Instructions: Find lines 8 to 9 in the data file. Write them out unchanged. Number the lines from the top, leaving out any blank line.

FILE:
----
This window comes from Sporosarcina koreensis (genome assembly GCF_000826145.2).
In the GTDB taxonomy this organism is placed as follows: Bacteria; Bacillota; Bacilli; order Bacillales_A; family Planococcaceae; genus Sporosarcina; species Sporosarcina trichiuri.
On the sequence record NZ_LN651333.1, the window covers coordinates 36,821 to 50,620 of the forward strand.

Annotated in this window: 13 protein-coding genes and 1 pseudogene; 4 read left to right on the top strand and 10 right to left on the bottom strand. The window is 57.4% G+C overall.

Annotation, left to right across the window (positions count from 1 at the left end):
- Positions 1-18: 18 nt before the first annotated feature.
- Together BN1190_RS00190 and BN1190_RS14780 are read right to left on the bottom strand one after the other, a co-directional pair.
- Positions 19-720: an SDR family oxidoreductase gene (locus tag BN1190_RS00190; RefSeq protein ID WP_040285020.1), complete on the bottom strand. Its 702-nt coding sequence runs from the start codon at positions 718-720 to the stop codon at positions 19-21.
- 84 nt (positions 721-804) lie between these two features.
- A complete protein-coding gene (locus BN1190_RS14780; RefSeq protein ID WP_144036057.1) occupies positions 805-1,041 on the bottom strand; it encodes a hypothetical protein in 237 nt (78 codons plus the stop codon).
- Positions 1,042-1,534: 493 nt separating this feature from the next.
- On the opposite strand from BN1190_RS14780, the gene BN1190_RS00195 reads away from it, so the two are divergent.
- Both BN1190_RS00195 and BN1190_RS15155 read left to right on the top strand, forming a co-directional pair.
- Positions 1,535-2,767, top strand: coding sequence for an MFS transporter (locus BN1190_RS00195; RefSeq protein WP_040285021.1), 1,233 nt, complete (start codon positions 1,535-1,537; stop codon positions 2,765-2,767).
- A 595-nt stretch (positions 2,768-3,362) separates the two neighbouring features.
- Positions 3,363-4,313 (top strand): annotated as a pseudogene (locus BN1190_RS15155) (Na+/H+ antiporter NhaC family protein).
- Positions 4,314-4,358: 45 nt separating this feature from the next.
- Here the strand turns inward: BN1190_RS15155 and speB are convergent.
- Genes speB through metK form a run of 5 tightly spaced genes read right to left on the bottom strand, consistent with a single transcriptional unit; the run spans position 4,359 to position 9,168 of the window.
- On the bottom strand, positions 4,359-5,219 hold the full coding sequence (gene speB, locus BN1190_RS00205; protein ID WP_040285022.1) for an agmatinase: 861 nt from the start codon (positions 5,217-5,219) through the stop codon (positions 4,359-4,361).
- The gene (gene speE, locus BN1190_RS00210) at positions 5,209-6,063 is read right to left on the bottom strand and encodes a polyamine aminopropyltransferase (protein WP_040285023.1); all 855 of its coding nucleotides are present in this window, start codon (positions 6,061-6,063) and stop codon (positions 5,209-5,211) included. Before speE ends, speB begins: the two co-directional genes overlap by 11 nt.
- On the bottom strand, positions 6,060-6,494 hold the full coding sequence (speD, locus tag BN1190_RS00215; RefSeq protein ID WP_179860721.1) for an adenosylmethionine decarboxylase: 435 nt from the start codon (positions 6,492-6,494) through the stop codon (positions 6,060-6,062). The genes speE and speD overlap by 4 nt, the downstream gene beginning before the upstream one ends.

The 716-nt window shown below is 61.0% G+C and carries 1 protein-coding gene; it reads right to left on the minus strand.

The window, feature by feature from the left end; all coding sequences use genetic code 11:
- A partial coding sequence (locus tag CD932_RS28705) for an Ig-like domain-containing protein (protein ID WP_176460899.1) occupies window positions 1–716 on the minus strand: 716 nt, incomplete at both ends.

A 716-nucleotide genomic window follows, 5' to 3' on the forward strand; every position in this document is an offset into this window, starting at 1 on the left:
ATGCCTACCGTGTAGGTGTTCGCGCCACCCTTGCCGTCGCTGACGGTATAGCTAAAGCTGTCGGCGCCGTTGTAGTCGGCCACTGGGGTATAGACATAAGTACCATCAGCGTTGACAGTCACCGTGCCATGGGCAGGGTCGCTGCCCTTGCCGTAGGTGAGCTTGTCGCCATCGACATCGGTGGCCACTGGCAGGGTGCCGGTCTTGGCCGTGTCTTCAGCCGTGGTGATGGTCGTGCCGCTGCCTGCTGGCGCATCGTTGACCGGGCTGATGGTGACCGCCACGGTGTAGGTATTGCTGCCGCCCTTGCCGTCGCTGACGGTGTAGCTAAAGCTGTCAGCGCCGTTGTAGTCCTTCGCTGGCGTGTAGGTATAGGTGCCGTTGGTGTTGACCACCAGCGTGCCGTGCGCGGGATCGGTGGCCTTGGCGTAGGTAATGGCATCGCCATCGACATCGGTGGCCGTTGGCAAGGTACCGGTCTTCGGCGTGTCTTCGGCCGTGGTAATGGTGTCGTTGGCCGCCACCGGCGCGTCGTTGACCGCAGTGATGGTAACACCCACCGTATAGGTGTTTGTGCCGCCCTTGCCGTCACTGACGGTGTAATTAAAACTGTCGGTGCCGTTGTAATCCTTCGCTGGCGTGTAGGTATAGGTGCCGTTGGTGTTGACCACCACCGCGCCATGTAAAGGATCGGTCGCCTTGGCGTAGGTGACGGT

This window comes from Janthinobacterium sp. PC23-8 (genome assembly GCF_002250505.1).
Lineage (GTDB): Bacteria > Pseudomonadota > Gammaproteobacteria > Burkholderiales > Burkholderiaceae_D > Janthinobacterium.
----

- Positions 19-720: an SDR family oxidoreductase gene (locus tag BN1190_RS00190; RefSeq protein ID WP_040285020.1), complete on the bottom strand. Its 702-nt coding sequence runs from the start codon at positions 718-720 to the stop codon at positions 19-21.
- 84 nt (positions 721-804) lie between these two features.